The Cycle of Poverty Ends with Me

One man's story of living in Africa's largest urban slum, succeeding in school with Kibera Penda Project and the hope of ending his family's cycle of poverty!

kibera penda project

Kibera Penda Project exists to stop the cycle of poverty through education in Kibera slum of Nairobi, Kenya. 

Kibera is one of the largest slums in Africa. Located just outside downtown Nairobi, Kibera has a population of close to 1 million people in less than a square mile. 

Life in Kibera is hard. Each mud hut or tin roof shack houses an entire family in about a 10 by 10 foot space. Basic life necessities do not exist in Kibera. Clean water, consistent food on the table, plumbing, and electricity are not a way of life in Kibera. Because of this, disease and sickness are a constant struggle. 

Life expectancy in the slum is 30 years old. Most children in the slum either have one or no parent. My father passed away when I was 6 years old. After that my mother began selling vegetables within the slum to support her 5 children. 

At age 7, I began to sell scrap metal in the slum to help support my family. Elementary school is not too expensive in Kibera, but when the average family lives on 1 dollar per day, paying any amount for adequate schooling can be tough. The majority of kids in Kibera finish their education after 8th grade. High school fees are raised high after 8th grade and most families cannot afford to send their kids to high school. Knowing that high school may not be an option due to scarce resources, most students put very little effort into their education. Because of this lack of hope, by the age of 13 students are looking to other options to support themselves.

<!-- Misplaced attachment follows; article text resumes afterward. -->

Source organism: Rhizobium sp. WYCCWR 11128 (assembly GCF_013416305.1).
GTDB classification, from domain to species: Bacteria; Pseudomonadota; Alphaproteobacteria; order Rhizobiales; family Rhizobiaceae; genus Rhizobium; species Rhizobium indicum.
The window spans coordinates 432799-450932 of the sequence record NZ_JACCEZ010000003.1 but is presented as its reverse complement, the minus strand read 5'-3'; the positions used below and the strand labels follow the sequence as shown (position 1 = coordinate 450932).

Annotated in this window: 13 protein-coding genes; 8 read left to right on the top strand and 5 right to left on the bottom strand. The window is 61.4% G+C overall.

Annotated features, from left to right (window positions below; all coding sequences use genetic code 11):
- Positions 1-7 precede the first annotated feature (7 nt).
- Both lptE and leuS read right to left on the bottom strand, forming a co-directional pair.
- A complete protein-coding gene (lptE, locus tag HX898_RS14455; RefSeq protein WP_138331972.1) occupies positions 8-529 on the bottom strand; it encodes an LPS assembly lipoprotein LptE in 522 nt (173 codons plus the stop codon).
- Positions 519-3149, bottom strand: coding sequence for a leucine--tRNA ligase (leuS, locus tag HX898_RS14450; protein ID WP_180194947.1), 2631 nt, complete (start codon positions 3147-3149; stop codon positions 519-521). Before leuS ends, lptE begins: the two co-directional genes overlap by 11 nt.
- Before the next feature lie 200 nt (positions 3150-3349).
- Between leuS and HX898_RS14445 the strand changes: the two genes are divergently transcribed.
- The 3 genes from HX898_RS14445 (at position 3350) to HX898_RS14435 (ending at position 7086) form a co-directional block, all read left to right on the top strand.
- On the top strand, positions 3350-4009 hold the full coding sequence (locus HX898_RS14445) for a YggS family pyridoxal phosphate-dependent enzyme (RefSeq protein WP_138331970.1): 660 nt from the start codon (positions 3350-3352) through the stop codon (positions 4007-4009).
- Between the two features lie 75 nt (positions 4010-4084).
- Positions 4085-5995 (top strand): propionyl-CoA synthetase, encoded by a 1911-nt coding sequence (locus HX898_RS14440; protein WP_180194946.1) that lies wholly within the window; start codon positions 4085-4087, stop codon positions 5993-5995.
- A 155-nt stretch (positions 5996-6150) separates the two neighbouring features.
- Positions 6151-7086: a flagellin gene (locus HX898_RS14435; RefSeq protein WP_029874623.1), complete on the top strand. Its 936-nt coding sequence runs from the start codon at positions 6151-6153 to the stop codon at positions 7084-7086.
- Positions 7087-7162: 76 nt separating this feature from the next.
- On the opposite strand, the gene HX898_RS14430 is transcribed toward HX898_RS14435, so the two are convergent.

Gang activity, drug dealing, theft, and prostitution are all common amongst young teens in Kibera. Kibera is full of desperate people and sometimes these people resort to desperate measures to survive, including my best friend who was shot and killed at age 13 for stealing. 

Most kids in the slum drop out of school in 8th grade and within a few years they have children of their own, who then follow this never-ending routine. The cycle of poverty continues generation after generation in Kibera with no hope or options to stop it. My mother always told me that with hard work, I would be the one who saves our family from this poverty cycle. This has been my motivation and all I needed was a reason to hope that life could be different for my family. In 2008, sitting in my 7th grade classroom, I heard about the Kibera Penda Project and their desire to see the cycle of poverty end in Kibera through education. I was told if I focused on my studies and made the needed test score, Penda Project would offer me a scholarship to high school. 

I finished 8th grade with one of the highest test scores in all of Kibera. My high school scholarship took me to a boarding school outside of Nairobi. Boarding schools are great for Kibera kids because we get a comfortable roof over our head, 3 meals a day, electricity to help us focus on our studies, and most importantly we are separated from the dangers and temptations of slum life. 

In Kibera, favorable living conditions and motivation for the future is all most kids need to succeed. Unfortunately, most do not get the same chance that I have been given. I graduated high school as the valedictorian of my class. Can you believe it, a kid from Kibera: the top student at one of the top boarding schools in all of Kenya!!! Most importantly, I was the first person in my entire family to graduate high school. Kenya has a very high unemployment rate. There are just not enough jobs for the large population. Because of this, a high school diploma is not enough to secure a good job. The hope Penda Project has given me has allowed for me to attend a four year university here in Kenya. I am on my way to making my mother’s and my dream come true.

My name is Eddy Mwangi, and the cycle of poverty for my family ends with me.

Join the life changing work of Kibera Penda Project here